By Greg Miller
Washington Post Staff Writer
Monday, November 22, 2010; A06
Al-Qaeda is threatening to launch a wave of small-scale attacks similar to the recent failed parcel-bomb plot, which the terrorist group describes as a low-budget operation that caused fear and costly countermeasures in the West.
The new threat was published Saturday in the latest issue of the group's English-language magazine, Inspire. The online magazine, published by al-Qaeda's affiliate in Yemen, features glossy photographs of United Parcel Service delivery vehicles and asserts that the group spent just $4,200 on a plot aimed at blowing up cargo aircraft headed for the United States.
"We will continue with similar operations and we do not mind at all in this stage if they are intercepted," one article said. "It is such a good bargain for us to spread fear amongst the enemy . . . in exchange for a few months of work and a few thousand bucks."
The publication represents a new propaganda ploy for al-Qaeda, marking the first time that that the terrorist organization has provided such a detailed description of its planning in the aftermath of an attack.
Al-Qaeda in the Arabian Peninsula, or AQAP, as the Yemen-based arm is known, has emerged as a top concern of counterterrorism officials over the past two years, in part because of its willingness to experiment with small-scale plots.
The United States has recently begun employing Predator drones in Yemen in an expanding hunt for AQAP leaders, include Anwar al-Aulaqi, a Muslim cleric who was born in the United States.
The package bomb plot was thwarted late last month when authorities in Britain and Dubai - acting on an intelligence tip from Saudi Arabia - intercepted two parcels that had been mailed from Yemen containing ordinary printer cartridges packed with the explosive compound PETN.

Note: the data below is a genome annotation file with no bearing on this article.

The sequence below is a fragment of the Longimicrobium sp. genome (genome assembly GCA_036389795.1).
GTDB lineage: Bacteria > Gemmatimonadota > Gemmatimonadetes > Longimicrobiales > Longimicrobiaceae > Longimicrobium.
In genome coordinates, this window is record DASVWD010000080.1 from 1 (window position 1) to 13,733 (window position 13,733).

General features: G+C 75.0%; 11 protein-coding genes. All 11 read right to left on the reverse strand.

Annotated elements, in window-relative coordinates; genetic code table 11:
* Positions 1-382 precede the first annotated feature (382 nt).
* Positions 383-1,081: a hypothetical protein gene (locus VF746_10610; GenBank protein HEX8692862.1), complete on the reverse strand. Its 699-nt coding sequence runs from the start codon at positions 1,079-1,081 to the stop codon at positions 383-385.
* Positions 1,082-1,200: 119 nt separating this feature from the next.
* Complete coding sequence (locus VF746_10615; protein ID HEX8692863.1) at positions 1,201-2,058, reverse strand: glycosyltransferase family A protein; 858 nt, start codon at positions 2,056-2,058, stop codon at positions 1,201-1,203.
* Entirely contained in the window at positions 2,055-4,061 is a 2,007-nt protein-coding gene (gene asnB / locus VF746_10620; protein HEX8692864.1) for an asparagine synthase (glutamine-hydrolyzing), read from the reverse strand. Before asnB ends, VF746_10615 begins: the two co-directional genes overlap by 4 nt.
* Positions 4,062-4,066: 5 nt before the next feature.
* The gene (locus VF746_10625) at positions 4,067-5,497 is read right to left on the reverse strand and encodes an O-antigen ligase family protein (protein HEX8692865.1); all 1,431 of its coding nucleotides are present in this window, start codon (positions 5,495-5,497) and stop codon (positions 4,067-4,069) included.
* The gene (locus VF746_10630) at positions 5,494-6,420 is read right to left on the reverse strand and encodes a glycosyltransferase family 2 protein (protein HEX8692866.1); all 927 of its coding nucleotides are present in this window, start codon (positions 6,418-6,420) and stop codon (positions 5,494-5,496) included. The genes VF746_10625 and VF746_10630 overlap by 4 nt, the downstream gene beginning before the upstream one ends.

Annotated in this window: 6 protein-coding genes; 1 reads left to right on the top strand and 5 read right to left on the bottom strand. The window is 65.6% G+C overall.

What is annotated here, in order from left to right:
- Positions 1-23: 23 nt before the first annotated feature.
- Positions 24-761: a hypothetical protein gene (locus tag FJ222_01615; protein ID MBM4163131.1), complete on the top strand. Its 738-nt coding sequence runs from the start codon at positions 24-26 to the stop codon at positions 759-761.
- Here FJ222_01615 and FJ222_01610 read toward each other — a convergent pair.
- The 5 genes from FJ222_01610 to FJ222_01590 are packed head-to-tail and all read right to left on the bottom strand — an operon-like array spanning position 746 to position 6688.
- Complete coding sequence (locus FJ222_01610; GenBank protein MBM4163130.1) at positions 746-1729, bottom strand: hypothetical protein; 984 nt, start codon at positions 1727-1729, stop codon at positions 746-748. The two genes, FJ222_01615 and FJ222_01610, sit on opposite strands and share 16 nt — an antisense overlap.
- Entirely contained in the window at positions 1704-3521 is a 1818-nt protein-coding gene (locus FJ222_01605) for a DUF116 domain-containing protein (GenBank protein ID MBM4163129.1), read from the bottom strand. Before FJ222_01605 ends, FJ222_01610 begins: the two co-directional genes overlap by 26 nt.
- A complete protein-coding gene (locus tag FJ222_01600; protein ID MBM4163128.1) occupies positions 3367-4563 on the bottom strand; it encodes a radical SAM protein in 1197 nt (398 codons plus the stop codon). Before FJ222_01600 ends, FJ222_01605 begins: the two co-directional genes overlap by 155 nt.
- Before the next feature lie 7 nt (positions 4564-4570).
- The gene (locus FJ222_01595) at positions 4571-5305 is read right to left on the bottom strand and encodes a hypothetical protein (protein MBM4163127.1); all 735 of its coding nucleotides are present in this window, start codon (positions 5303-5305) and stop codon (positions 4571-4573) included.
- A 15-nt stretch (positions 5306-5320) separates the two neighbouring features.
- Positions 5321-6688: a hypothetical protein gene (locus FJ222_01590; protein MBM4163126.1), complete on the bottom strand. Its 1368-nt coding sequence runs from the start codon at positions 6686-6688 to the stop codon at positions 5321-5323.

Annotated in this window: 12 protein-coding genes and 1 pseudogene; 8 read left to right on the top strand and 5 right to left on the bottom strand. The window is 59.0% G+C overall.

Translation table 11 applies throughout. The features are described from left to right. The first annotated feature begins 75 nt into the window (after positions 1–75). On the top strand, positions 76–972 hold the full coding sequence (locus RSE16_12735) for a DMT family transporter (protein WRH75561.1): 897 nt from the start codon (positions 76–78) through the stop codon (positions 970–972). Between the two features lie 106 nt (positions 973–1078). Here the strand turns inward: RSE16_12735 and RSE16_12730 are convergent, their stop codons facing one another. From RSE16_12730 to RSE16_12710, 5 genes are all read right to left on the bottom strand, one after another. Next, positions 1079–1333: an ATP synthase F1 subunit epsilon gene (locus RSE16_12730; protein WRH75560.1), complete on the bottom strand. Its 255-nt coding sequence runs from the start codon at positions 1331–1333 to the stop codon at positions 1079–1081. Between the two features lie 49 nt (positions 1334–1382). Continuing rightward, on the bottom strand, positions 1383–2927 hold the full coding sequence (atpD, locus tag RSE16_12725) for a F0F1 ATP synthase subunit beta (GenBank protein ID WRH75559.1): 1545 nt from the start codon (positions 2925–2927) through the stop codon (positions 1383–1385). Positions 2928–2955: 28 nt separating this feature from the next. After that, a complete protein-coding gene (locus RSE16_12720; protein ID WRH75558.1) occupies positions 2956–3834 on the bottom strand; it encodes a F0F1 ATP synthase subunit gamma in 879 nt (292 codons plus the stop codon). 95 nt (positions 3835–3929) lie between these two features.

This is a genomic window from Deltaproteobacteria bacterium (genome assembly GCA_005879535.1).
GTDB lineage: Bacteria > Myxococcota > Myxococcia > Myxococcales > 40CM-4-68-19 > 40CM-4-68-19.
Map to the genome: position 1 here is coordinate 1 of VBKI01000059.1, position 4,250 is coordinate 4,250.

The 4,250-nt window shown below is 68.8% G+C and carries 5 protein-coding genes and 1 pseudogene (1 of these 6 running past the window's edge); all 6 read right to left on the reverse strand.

Authorities have said the parcels made it past cargo screening systems and contained enough explosives to bring down a plane. The parcels were sent to addresses for Jewish institutions in Chicago but appeared to have been designed to detonate in transit.
Al-Qaeda's core group in Pakistan has traditionally focused on staging elaborate, simultaneous attacks on multiple targets - a preoccupation with the spectacular that made the plots more difficult to execute and easier to detect.
The parcel bomb attempt was aimed at a familiar Al-Qaeda target: aviation. But AQAP has embraced a philosophy of probing for vulnerabilities with plots that are more streamlined and more frequent.
The magazine refers to the parcel-bombr plot as "operation hemorrhage" and asserts that its main objective was to damage the multibillion-dollar air freight industry and trigger a costly security response.
Taking down a plane "would add to the element of fear and shock," according to one article, "but that would have been an additional advantage . . . not a determining factor of its success."
In the same article, AQAP itemizes the plot's ingredients: "Two Nokia mobiles, $150 each, two HP printers, $300 each, plus shipping, transportation and other miscellaneous expenses."
The cover of the magazine shows the sum $4,200 over the blurred image of a cargo jet. Inside, authors warn that they intend to share details of how to construct their device with followers in countries where mail-screening systems have not caught up.
The magazine offers explanations for some of the decisions involved in the plot. The names in the addresses were drawn from historical figures associated with the Crusades and attacks on Muslims. The packages were sent to synagogues in Chicago, "Obama's city."
The magazine also includes photos of the printers that were shipped, as well as a Charles Dickens novel, "Great Expectations," that was packed in one of the boxes to reflect the group's optimism "about the outcome of this operation."